0

Disclaimer: I am very new to investing, so please forgive me if my question is too naive and ambiguous.

My problem that I don't understand how it is so complex to identify an individual stock.

I find things like:

  • ISIN (which looks like it is not enough)
  • FIGI (which looks like a nice idea but I don't know where to find this in my trader1)
  • Ticker Symbol (which is also not enough)
  • Exchange Symbol (which is confusing and also not clear in my trader1)

Real case scenario: if I want to find the stock of Tesla I see 3 different results:

enter image description here

Two of them are have the same Ticker Symbol (but different Exchange symbol), the other one has another Ticker Symbol.

If I look for ISIN there is also ambiguity, these are results from DeGiro searching by the Facebook ISIN:

enter image description here

What can I do to resolve my confusion?

1 DeGiro

Update

For the Ticket Symbol un-accuracy I extract this from GoogleFinance API documentation:

It’s mandatory to use both the exchange symbol and ticker symbol for accurate results and to avoid discrepancies. For example, use “NASDAQ:GOOG” instead of “GOOG.”

Also is worth to consider that I am writing from Europe and I am noticing how much the documentation about all the stock market is US focused.

Update 2

I am reading these:

An I am still finding it confusing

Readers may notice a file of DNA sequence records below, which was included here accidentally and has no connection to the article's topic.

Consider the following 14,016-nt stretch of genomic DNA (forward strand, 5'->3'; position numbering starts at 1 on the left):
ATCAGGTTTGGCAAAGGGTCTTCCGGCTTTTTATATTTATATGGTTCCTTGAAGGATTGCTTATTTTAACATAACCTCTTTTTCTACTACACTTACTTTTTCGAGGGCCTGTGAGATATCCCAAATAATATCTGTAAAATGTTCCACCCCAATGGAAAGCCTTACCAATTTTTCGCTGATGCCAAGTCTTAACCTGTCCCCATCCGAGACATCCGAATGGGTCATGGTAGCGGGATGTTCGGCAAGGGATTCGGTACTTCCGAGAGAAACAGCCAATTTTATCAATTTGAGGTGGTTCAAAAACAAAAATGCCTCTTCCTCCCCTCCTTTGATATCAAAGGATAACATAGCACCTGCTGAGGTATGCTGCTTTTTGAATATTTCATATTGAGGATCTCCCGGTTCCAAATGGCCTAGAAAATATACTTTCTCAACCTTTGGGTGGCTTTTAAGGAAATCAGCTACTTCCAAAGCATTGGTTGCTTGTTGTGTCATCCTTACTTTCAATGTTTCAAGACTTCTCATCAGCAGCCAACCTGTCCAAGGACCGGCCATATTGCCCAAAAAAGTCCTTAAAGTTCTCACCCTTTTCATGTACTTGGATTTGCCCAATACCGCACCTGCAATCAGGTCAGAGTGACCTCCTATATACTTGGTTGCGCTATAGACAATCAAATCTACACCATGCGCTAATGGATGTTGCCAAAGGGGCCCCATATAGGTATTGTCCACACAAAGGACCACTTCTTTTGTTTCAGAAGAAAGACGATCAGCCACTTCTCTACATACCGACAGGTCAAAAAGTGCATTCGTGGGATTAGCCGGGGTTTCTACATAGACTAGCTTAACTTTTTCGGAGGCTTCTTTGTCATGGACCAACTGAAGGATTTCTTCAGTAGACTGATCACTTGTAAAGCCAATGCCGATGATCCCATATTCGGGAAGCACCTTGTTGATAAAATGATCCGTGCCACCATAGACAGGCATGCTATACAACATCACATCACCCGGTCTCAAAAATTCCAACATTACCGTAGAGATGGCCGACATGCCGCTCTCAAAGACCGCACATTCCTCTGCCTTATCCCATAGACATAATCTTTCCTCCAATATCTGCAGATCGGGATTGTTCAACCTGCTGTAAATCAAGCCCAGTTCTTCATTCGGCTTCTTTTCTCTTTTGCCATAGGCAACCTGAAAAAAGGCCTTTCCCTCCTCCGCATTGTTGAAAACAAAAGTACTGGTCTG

• 1
    I'm not sure what you mean by "it's not enough"? Tickers are the most common for stocks by far, and are unique for a given exchange. So unless you're trading across international exchanges, ticker is the standard way to identify a stock. – D Stanley Apr 4 at 15:33
  • @DStanley if I try to use GoogleFinance it requires me the Exchange Symbol as well. This is because I said is not enough for example if you want to know the valuation – fguillen Apr 4 at 16:47
  • Most finance sites will show you options when you type in a specific symbol, since tickers can be re-used in different markets. They usually show you the company name, though, so I still don't see what the actual problem is. – D Stanley Apr 6 at 12:43
  • Yeah, can you explain what, exactly, you're trying to do that you're having difficulty with due to not having this information? Are you trying to use an API? What is an example of one particular stock or company that you're having actual trouble with? – Tanner Swett Apr 8 at 11:13
  • Are you having trouble figuring out which of those results for Tesla is the one you should be interested in? If so, your problem isn't that you don't understand the various ways of identifying a stock; your problem is that you don't know which exchange you want to trade Tesla on. – Tanner Swett Apr 8 at 11:16
1

In my experience, a ticker symbol is always sufficient to identify a stock, at least for domestic stocks. (I'm in the United States; I don't know what country you're in.) So you should be able to just use the ticker symbol.

You write that "if I try to use GoogleFinance it requires me the Exchange Symbol as well". That's not true for me; I can just type a ticker symbol into Google Finance and it always brings me straight to the stock I want. What ticker symbols are giving you problems?

| improve this answer | |
  • From the GoogleFinance API doc: It’s mandatory to use both the exchange symbol and ticker symbol for accurate results and to avoid discrepancies. For example, use “NASDAQ:GOOG” instead of “GOOG.”. I know it works also without the exchange symbol but I understand reading this that the ticker symbol may not be unique identifier enough – fguillen Apr 7 at 10:19

Your Answer

By clicking “Post Your Answer”, you agree to our terms of service, privacy policy and cookie policy

Not the answer you're looking for? Browse other questions tagged or ask your own question.